RMS develops large, complex catastrophe models to help the insurance and financial industries understand risk and prepare for the financial impact of catastrophes. Working with highly detailed models and tons of data in regulated industries, our cloud strategy is crucial.
Four years ago we began a transitional journey to move our traditional on-premise based software offering to a cloud-based SaaS solution to one of the biggest cloud service providers. It proved to be a great virtual runway for us. We saw some important quick wins in the public cloud—the major decrease in development time being a good example. But it didn’t take long before the limitations of the public cloud came to the forefront.
There were the basic economics. Gartner and other analysts agree that there’s a point where the cost of subscribing to a cloud service exceeds the cost of an internal private cloud. That definitely was the case for us. The subscription spend quickly surpassed the combined CAPEX and OPEX of in-house operations.
Second was the public cloud’s inability to deliver flawless, predictable, peak performance. Trying to handle our write-intensive, heavy compute load without lag, latency or downtime proved to be impossible using shared resources in the public cloud.
The third focused on shared resources. Insurance is a heavily regulated industry, and our customers’ auditors demanded a more tightly governed environment than could be provided with a shared service.
Faced with this we began our second transition—with help from Kovarus, a cloud consulting firm —from a public cloud to a private one. Our in-house platform comprised of Cisco UCS as the compute platform, VMware vSphere as the virtualization platform, and four EMC VMAX 40Ks handling all our storage. The VMAX is a powerhouse. During the selection process we tested a range of storage options under full-load conditions, including all-flash arrays. Our write intensive load proved that an all-flash solution was not an option from both an economic and performance perspective. A powerful five nines hybrid array with a substantial cache and automated tiering such as EMC’s VMAX, proved to be the best solution for our use case.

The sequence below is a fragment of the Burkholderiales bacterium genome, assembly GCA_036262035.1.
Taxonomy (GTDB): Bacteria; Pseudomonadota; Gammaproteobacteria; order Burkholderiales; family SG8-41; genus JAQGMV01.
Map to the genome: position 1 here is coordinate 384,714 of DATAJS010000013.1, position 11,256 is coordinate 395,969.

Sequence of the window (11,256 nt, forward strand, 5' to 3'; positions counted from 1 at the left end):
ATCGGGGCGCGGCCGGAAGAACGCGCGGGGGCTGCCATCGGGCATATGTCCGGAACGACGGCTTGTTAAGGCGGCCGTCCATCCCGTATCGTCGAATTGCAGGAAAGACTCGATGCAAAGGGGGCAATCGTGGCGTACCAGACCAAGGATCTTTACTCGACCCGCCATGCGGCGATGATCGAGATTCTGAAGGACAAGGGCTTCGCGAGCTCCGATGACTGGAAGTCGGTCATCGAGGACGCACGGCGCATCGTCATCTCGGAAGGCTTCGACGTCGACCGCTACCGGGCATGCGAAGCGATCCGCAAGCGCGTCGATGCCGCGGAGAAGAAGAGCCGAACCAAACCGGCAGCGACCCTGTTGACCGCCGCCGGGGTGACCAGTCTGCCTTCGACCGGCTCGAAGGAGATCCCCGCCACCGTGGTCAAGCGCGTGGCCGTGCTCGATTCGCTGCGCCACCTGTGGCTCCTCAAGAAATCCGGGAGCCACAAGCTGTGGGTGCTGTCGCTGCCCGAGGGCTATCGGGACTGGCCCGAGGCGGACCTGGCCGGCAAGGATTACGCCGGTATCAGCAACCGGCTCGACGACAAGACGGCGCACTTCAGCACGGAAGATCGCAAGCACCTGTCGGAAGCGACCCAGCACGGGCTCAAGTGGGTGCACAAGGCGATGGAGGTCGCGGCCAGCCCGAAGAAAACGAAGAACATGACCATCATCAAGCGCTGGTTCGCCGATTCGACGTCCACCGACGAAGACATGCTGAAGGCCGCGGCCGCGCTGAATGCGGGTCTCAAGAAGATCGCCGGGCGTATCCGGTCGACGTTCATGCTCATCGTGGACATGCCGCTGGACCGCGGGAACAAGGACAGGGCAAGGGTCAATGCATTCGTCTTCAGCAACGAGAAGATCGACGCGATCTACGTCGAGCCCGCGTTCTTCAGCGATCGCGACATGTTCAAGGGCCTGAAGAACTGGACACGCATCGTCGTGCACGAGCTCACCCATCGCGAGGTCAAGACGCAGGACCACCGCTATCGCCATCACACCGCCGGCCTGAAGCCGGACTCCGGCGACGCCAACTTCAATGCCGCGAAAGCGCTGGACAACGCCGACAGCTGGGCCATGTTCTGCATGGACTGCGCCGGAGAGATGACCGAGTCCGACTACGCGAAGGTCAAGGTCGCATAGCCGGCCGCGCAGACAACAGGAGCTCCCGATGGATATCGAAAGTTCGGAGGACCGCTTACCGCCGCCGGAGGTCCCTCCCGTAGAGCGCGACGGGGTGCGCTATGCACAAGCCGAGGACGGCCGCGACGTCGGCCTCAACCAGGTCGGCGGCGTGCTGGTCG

Our performance has improved by an order of magnitude and the cost of the environment has been cut 50 percent. That’s just dramatic, isn’t it? Ten times the performance at half the cost by bringing our cloud in-house. And it’s reliable performance. Testing at full load and we haven’t experienced any of the interruptions we had with a public cloud. A lot of the credit for that goes to the VMAX—a true “turn it on and forget about it” storage system. Security concerns for our customers have been answered. Now, in keeping with their own internal standards, our customer’s auditors can get answers to critical questions like “which rack and which servers house our data”, “is there encryption”—which was impossible to audit with any certainty in a service cloud.
I was given the kind of challenge any technologist wants—lead a team in a transition to a new environment, improve performance, cut costs, all in a way that delivers business value to our customers. EMC played a played a major—in many ways an indispensable—role in making that happen.
RMS In CIO Magazine: How RMS Put its Catastrophe Modeling Software in the Cloud
source : emc.com